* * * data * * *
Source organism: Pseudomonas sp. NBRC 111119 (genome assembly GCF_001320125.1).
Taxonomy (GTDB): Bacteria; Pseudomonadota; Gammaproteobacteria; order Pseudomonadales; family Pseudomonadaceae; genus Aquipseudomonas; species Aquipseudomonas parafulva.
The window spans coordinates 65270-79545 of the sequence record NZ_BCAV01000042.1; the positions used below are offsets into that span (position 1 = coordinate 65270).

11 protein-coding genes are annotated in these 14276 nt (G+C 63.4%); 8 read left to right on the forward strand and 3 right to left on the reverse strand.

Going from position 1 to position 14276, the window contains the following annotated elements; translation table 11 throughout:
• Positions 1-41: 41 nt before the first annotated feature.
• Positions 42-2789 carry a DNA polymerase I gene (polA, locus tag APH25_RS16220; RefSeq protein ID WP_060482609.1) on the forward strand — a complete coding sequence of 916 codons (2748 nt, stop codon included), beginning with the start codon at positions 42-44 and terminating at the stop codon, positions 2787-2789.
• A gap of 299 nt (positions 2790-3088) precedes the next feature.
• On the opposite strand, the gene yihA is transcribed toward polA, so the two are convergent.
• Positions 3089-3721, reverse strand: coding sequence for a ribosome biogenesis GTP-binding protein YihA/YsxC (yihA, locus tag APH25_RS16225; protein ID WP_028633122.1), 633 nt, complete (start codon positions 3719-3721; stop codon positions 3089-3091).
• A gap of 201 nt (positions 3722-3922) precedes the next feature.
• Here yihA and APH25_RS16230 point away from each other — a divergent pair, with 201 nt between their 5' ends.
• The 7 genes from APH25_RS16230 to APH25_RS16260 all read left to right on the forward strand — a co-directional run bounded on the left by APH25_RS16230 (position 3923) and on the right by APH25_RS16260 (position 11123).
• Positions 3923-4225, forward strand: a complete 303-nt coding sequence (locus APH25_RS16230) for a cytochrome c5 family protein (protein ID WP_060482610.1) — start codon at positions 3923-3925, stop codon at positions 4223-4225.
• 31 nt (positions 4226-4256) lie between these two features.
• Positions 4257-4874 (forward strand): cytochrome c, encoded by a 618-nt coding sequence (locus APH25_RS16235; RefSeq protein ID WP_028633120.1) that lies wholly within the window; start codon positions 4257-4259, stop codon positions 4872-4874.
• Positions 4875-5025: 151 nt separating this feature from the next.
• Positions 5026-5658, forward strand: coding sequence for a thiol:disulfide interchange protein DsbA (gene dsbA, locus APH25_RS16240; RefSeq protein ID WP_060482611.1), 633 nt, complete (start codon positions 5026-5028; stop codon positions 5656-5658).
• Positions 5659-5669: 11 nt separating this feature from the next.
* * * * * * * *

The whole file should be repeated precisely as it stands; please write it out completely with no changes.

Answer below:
Source organism: Pseudomonas sp. NBRC 111119 (genome assembly GCF_001320125.1).
Taxonomy (GTDB): Bacteria; Pseudomonadota; Gammaproteobacteria; order Pseudomonadales; family Pseudomonadaceae; genus Aquipseudomonas; species Aquipseudomonas parafulva.
The window spans coordinates 65270-79545 of the sequence record NZ_BCAV01000042.1; the positions used below are offsets into that span (position 1 = coordinate 65270).

11 protein-coding genes are annotated in these 14276 nt (G+C 63.4%); 8 read left to right on the forward strand and 3 right to left on the reverse strand.

Going from position 1 to position 14276, the window contains the following annotated elements; translation table 11 throughout:
• Positions 1-41: 41 nt before the first annotated feature.
• Positions 42-2789 carry a DNA polymerase I gene (polA, locus tag APH25_RS16220; RefSeq protein ID WP_060482609.1) on the forward strand — a complete coding sequence of 916 codons (2748 nt, stop codon included), beginning with the start codon at positions 42-44 and terminating at the stop codon, positions 2787-2789.
• A gap of 299 nt (positions 2790-3088) precedes the next feature.
• On the opposite strand, the gene yihA is transcribed toward polA, so the two are convergent.
• Positions 3089-3721, reverse strand: coding sequence for a ribosome biogenesis GTP-binding protein YihA/YsxC (yihA, locus tag APH25_RS16225; protein ID WP_028633122.1), 633 nt, complete (start codon positions 3719-3721; stop codon positions 3089-3091).
• A gap of 201 nt (positions 3722-3922) precedes the next feature.
• Here yihA and APH25_RS16230 point away from each other — a divergent pair, with 201 nt between their 5' ends.
• The 7 genes from APH25_RS16230 to APH25_RS16260 all read left to right on the forward strand — a co-directional run bounded on the left by APH25_RS16230 (position 3923) and on the right by APH25_RS16260 (position 11123).
• Positions 3923-4225, forward strand: a complete 303-nt coding sequence (locus APH25_RS16230) for a cytochrome c5 family protein (protein ID WP_060482610.1) — start codon at positions 3923-3925, stop codon at positions 4223-4225.
• 31 nt (positions 4226-4256) lie between these two features.
• Positions 4257-4874 (forward strand): cytochrome c, encoded by a 618-nt coding sequence (locus APH25_RS16235; RefSeq protein ID WP_028633120.1) that lies wholly within the window; start codon positions 4257-4259, stop codon positions 4872-4874.
• Positions 4875-5025: 151 nt separating this feature from the next.
• Positions 5026-5658, forward strand: coding sequence for a thiol:disulfide interchange protein DsbA (gene dsbA, locus APH25_RS16240; RefSeq protein ID WP_060482611.1), 633 nt, complete (start codon positions 5026-5028; stop codon positions 5656-5658).
• Positions 5659-5669: 11 nt separating this feature from the next.